An apparatus for cleaning a substrate in a reactive ion etch process is disclosed in US2006054279 (A1
). The apparatus is configured to produce an atmospheric plasma using a RF generation device. The apparatus includes a plasma forming chamber including a cavity defined by a set of interior chamber walls comprised of a dielectric material. The apparatus also includes an atmospheric plasma generated by the RF generation device, the atmospheric plasma protruding from a first end of the cavity to clean the substrate.
A plasma process method and apparatus for use with a vacuum instrument, having a vacuum chamber evacuated by an oil free high vacuum pump to a base pressure below about 1 Pa, is disclosed in US2015097485 (A1
). A gas buffer chamber is in fluid communication with the plasma chamber, the gas buffer chamber having a volume about 1/500 to 1/2000 of the volume of the vacuum chamber. A valve between the plasma chamber and the gas chamber permits flow between the gas chamber and the plasma chamber, wherein, upon opening the valve, gas is admitted into the plasma chamber and pressure in the plasma chamber rises temporarily to between about 10 and about 200 Pa and plasma ignition can be obtained when the plasma excitation device is energized simultaneously. A flow restriction between the gas source and the gas chamber has a maximum flow rate therethrough of about 25 sccm. (standard cubic centimeters per minute) or less so that pressure in the plasma chamber remains between about 1 and about 7 Pa after plasma ignition to maintain plasma conduction and to avoid overloading or heating of the high vacuum pump.
SUMMARY OF THE INVENTION
It is a general object of the present invention compared to prior art to modify the plasma source to avoid damaging sputtering inside the chamber and to raise the power of an RF hollow cathode electrode discharge to enable low voltage, high current operation to prevent overheating, erosion of the electrode, and particulate generation. Accordingly, several steps are taken to modify the source:
- 1. Move the hollow cathode electrode outside the vacuum plasma chamber of the instrument.
- 2. Make the vacuum plasma chamber a cylinder of dielectric insulation material that is resistant to sputtering.
- 3. Create the conductive electrode as a cylinder around the insulating material.
- 4. Move the ends of the chamber beyond the ends of the plasma sheath along the axis of the cylinder.
- 5. Adjust the length of the mean free path by adjusting the operating pressure so that the chamber ends are not touched by the plasma sheath to prevent ion sputtering of the chamber ends.
- 6. Supply a source of gas to the plasma chamber and have the gas exit into the main vacuum chamber after excitation.
An aspect of the invention is set out according to appended claim 1. Embodiments of the invention are set out according to the appended dependent claims.
The hollow cathode electrode is mounted around a vacuum chamber made of an insulating dielectric material. This design removes the conductive material of the electrode from contact with ions from the plasma and sheath. The plasma chamber and electrode are then mounted inside an outer grounded shell for electrical safety. The gas exits the plasma chamber at the end of the shell via a vacuum flange into the main chamber of the instrument or tool to be cleaned. The plasma itself inside its sheath is contained mainly inside the cylinder or plasma chamber. The sheath will exhibit a tongue that will extend into the main chamber. The size of the tongue is governed by the applied RF power and the mean free path of the gas in vacuum. With some gases and gas mixtures at low pressures, a flowing afterglow will be exhibited outside the sheath in the chamber. This afterglow is generated by the decay of metastables in the out-flowing gas. With air, the afterglow has a distinct violet color at 386 nm caused by the decay of an N2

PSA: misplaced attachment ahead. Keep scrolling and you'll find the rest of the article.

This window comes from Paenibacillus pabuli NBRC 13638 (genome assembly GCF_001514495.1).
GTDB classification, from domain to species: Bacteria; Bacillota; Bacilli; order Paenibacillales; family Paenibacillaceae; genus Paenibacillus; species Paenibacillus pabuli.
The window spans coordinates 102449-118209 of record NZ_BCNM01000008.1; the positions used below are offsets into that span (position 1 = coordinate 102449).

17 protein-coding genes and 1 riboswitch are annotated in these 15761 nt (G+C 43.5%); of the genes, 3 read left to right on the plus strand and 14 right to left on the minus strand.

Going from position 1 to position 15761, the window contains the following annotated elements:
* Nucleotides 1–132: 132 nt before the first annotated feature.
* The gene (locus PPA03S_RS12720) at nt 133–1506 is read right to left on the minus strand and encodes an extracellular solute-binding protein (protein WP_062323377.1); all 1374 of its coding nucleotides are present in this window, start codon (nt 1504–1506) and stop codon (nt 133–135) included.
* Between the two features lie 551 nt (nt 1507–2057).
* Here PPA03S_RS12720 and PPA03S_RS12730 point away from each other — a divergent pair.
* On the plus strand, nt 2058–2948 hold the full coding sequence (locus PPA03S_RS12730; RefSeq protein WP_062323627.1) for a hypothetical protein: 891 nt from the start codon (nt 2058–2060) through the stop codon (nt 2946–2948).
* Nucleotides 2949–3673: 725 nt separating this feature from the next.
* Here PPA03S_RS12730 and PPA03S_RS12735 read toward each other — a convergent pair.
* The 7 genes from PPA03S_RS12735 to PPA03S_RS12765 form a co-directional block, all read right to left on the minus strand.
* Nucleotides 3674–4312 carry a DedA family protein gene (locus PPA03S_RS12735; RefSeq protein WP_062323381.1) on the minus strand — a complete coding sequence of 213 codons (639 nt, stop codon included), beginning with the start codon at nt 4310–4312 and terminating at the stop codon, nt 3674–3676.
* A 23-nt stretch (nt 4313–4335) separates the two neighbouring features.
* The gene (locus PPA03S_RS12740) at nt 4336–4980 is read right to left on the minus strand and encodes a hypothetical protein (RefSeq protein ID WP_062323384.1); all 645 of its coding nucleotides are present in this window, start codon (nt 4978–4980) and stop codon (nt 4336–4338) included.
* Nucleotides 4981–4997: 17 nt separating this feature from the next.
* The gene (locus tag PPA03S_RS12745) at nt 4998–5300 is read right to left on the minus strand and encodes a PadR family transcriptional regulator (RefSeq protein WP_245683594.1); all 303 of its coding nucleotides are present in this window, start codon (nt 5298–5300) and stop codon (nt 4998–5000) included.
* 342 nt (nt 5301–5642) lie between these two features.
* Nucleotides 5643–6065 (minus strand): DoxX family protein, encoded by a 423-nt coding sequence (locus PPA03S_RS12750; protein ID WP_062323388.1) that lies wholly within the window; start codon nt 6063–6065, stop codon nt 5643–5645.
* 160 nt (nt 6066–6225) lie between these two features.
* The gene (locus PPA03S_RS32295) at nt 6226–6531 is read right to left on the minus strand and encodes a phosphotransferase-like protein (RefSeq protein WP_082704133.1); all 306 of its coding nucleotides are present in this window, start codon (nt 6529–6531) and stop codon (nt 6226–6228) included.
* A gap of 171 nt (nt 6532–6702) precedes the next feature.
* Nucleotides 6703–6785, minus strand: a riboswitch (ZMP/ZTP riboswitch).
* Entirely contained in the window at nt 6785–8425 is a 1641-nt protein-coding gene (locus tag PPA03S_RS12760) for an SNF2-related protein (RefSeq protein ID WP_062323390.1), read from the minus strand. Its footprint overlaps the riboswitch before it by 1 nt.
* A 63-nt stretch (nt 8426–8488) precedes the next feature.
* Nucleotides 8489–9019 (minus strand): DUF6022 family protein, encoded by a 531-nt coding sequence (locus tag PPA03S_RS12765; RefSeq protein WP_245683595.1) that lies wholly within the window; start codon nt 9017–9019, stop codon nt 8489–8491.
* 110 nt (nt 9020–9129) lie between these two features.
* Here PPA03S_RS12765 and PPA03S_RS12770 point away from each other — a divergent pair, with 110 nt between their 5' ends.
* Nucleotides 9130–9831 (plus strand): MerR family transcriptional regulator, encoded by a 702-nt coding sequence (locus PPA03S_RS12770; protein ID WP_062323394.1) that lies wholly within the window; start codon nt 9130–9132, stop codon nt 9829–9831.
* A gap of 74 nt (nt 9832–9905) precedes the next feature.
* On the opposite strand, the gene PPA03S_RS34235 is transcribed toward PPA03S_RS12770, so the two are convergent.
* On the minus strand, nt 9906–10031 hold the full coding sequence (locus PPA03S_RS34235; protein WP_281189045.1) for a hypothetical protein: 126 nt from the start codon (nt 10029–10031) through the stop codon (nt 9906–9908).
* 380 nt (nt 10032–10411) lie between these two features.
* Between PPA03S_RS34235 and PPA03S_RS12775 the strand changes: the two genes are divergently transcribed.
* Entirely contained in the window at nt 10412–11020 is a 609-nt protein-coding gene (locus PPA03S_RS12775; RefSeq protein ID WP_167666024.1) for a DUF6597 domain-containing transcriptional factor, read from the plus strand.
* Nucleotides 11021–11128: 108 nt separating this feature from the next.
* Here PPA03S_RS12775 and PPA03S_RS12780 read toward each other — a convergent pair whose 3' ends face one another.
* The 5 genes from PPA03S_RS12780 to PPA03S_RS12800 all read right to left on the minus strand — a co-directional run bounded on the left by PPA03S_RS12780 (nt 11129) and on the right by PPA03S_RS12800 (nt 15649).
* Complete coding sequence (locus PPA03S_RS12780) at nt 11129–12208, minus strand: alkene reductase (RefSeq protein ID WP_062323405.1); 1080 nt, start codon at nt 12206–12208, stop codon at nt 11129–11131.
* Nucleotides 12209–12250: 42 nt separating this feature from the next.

metastable. This color is often mistakenly described as pink. The atomic oxygen metastable is only weakly visible and is hard to see mixed with N2
. Cleaning measurements show the nitrogen afterglow is a marker for the volume being cleaned by oxygen. Because there is no conductive material such as aluminum near the plasma sheath, the production of metal particulates like alumina is suppressed.
In a preferred embodiment of the invention, the reactant gas is air because it is a convenient source of oxygen. Other oxygen gas mixtures and pure oxygen can be used or reducing gas can be used. These mixtures can contain hydrogen, water vapor, He, Ar, Ne, F and compounds thereof. For cleaning by reduction H2 and ammonia could be used. The requirement is that reactions with the contaminant produce a volatile compound that can be removed by the pumps when the contamination reacts with plasma activated radicals or metastables.
With an exterior hollow cathode, the dielectric cylinder will partially enclose and define the plasma sheath, which will make a cylindrical shape inside. Ions will create secondary electrons when they collide with the diaelectric material and the expelled ions will be accelerated into the plasma by the sheath. Inside the plasma the high energy ions are very effective in ionization and disassociation of the gas molecules.